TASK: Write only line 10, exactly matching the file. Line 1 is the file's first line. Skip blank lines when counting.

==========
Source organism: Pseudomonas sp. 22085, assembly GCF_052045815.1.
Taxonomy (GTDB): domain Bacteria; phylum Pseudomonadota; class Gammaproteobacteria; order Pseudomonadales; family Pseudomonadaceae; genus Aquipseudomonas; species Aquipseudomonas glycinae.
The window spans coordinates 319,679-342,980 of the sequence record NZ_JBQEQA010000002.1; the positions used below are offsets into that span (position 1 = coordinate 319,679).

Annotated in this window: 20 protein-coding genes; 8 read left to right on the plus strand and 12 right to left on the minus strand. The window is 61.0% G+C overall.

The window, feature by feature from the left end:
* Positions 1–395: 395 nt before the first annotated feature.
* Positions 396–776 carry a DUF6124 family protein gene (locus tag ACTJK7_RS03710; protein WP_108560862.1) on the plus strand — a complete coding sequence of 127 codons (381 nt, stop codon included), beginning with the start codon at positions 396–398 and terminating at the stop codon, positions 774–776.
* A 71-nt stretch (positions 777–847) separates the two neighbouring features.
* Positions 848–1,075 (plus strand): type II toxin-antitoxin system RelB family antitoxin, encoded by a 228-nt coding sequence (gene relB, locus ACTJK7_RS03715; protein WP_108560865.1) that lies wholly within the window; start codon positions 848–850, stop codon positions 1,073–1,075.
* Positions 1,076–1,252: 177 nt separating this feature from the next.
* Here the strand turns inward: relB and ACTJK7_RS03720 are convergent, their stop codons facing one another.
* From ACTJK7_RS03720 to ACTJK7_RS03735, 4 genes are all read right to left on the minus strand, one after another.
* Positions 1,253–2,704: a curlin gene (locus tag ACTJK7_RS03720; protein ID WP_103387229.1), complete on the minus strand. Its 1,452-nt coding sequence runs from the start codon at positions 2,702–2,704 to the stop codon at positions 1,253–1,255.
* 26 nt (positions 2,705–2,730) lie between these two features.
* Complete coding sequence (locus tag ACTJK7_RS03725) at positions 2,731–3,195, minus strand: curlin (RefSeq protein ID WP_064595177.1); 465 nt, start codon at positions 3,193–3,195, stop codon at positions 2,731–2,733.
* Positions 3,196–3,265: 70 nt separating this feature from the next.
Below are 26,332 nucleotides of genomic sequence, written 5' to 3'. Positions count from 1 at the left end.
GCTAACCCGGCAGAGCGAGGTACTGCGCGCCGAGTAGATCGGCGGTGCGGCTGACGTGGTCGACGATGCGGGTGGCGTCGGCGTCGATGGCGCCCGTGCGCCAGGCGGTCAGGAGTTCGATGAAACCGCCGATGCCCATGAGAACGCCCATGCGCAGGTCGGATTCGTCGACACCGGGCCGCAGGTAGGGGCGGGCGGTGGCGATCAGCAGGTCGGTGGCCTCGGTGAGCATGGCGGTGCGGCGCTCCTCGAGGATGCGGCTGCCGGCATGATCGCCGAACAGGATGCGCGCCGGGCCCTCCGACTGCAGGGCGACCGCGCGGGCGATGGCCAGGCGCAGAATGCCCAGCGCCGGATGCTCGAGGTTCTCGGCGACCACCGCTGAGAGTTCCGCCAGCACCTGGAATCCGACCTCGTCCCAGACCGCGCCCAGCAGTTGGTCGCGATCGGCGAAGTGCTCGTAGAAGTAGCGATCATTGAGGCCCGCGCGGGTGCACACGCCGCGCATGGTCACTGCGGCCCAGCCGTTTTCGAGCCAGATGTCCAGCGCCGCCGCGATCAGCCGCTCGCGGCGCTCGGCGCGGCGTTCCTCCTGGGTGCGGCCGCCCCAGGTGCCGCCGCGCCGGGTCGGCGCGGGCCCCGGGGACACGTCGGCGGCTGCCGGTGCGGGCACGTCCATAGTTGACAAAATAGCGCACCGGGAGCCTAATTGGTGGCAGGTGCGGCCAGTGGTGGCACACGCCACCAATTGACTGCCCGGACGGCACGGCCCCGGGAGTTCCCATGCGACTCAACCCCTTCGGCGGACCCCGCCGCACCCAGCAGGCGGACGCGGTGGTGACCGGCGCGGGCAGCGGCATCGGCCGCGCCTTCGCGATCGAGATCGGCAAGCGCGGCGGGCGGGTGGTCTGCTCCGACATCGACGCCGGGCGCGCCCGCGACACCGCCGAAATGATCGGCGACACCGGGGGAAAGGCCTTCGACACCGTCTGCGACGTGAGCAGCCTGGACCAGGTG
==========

* Positions 1,076–1,252: 177 nt separating this feature from the next.